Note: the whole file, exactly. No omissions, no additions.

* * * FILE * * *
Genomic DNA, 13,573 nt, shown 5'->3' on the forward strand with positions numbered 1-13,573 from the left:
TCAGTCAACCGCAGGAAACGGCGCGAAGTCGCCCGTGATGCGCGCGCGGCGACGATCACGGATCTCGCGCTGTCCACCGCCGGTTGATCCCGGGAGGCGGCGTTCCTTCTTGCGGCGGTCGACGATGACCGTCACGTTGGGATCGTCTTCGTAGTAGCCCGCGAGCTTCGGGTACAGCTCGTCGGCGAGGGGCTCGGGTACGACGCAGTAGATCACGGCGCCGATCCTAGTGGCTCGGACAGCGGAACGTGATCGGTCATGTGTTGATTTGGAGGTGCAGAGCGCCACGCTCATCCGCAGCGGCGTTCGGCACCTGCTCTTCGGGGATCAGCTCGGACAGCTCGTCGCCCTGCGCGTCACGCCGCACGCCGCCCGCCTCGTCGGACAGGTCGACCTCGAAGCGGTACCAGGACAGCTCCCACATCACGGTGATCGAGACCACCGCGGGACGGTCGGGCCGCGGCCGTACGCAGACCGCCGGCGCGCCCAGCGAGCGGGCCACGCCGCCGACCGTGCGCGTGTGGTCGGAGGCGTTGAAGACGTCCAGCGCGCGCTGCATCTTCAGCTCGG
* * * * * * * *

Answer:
Genomic DNA, 13,573 nt, shown 5'->3' on the forward strand with positions numbered 1-13,573 from the left:
TCAGTCAACCGCAGGAAACGGCGCGAAGTCGCCCGTGATGCGCGCGCGGCGACGATCACGGATCTCGCGCTGTCCACCGCCGGTTGATCCCGGGAGGCGGCGTTCCTTCTTGCGGCGGTCGACGATGACCGTCACGTTGGGATCGTCTTCGTAGTAGCCCGCGAGCTTCGGGTACAGCTCGTCGGCGAGGGGCTCGGGTACGACGCAGTAGATCACGGCGCCGATCCTAGTGGCTCGGACAGCGGAACGTGATCGGTCATGTGTTGATTTGGAGGTGCAGAGCGCCACGCTCATCCGCAGCGGCGTTCGGCACCTGCTCTTCGGGGATCAGCTCGGACAGCTCGTCGCCCTGCGCGTCACGCCGCACGCCGCCCGCCTCGTCGGACAGGTCGACCTCGAAGCGGTACCAGGACAGCTCCCACATCACGGTGATCGAGACCACCGCGGGACGGTCGGGCCGCGGCCGTACGCAGACCGCCGGCGCGCCCAGCGAGCGGGCCACGCCGCCGACCGTGCGCGTGTGGTCGGAGGCGTTGAAGACGTCCAGCGCGCGCTGCATCTTCAGCTCGG